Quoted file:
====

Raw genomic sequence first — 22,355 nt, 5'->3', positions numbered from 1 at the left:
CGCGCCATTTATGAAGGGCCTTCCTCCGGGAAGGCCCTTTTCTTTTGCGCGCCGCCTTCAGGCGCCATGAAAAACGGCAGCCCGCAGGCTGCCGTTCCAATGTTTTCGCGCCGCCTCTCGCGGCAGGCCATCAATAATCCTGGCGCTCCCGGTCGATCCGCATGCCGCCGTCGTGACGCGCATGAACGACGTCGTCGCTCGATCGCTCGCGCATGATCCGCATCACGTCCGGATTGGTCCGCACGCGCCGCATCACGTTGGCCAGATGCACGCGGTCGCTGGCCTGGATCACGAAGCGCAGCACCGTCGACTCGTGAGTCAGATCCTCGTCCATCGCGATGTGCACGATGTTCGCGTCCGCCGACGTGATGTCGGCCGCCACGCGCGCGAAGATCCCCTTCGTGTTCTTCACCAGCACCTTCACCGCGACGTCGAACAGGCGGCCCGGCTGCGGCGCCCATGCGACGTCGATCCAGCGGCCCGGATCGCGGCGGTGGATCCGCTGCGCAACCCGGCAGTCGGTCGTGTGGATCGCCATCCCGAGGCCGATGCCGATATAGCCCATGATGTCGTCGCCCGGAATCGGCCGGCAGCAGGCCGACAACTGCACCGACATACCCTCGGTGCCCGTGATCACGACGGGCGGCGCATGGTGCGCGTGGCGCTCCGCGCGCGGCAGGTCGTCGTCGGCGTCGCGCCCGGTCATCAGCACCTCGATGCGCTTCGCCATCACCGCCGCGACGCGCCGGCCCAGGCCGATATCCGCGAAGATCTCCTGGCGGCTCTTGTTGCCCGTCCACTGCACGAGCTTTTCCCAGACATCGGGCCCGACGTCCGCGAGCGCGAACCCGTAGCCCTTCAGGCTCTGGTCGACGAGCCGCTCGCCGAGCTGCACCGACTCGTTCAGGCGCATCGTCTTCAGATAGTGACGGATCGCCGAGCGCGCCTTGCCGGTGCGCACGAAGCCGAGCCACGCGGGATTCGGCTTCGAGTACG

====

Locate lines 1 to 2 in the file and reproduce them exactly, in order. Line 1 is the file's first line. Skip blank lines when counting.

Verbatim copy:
Raw genomic sequence first — 22,355 nt, 5'->3', positions numbered from 1 at the left:
CGCGCCATTTATGAAGGGCCTTCCTCCGGGAAGGCCCTTTTCTTTTGCGCGCCGCCTTCAGGCGCCATGAAAAACGGCAGCCCGCAGGCTGCCGTTCCAATGTTTTCGCGCCGCCTCTCGCGGCAGGCCATCAATAATCCTGGCGCTCCCGGTCGATCCGCATGCCGCCGTCGTGACGCGCATGAACGACGTCGTCGCTCGATCGCTCGCGCATGATCCGCATCACGTCCGGATTGGTCCGCACGCGCCGCATCACGTTGGCCAGATGCACGCGGTCGCTGGCCTGGATCACGAAGCGCAGCACCGTCGACTCGTGAGTCAGATCCTCGTCCATCGCGATGTGCACGATGTTCGCGTCCGCCGACGTGATGTCGGCCGCCACGCGCGCGAAGATCCCCTTCGTGTTCTTCACCAGCACCTTCACCGCGACGTCGAACAGGCGGCCCGGCTGCGGCGCCCATGCGACGTCGATCCAGCGGCCCGGATCGCGGCGGTGGATCCGCTGCGCAACCCGGCAGTCGGTCGTGTGGATCGCCATCCCGAGGCCGATGCCGATATAGCCCATGATGTCGTCGCCCGGAATCGGCCGGCAGCAGGCCGACAACTGCACCGACATACCCTCGGTGCCCGTGATCACGACGGGCGGCGCATGGTGCGCGTGGCGCTCCGCGCGCGGCAGGTCGTCGTCGGCGTCGCGCCCGGTCATCAGCACCTCGATGCGCTTCGCCATCACCGCCGCGACGCGCCGGCCCAGGCCGATATCCGCGAAGATCTCCTGGCGGCTCTTGTTGCCCGTCCACTGCACGAGCTTTTCCCAGACATCGGGCCCGACGTCCGCGAGCGCGAACCCGTAGCCCTTCAGGCTCTGGTCGACGAGCCGCTCGCCGAGCTGCACCGACTCGTTCAGGCGCATCGTCTTCAGATAGTGACGGATCGCCGAGCGCGCCTTGCCGGTGCGCACGAAGCCGAGCCACGCGGGATTCGGCTTCGAGTACG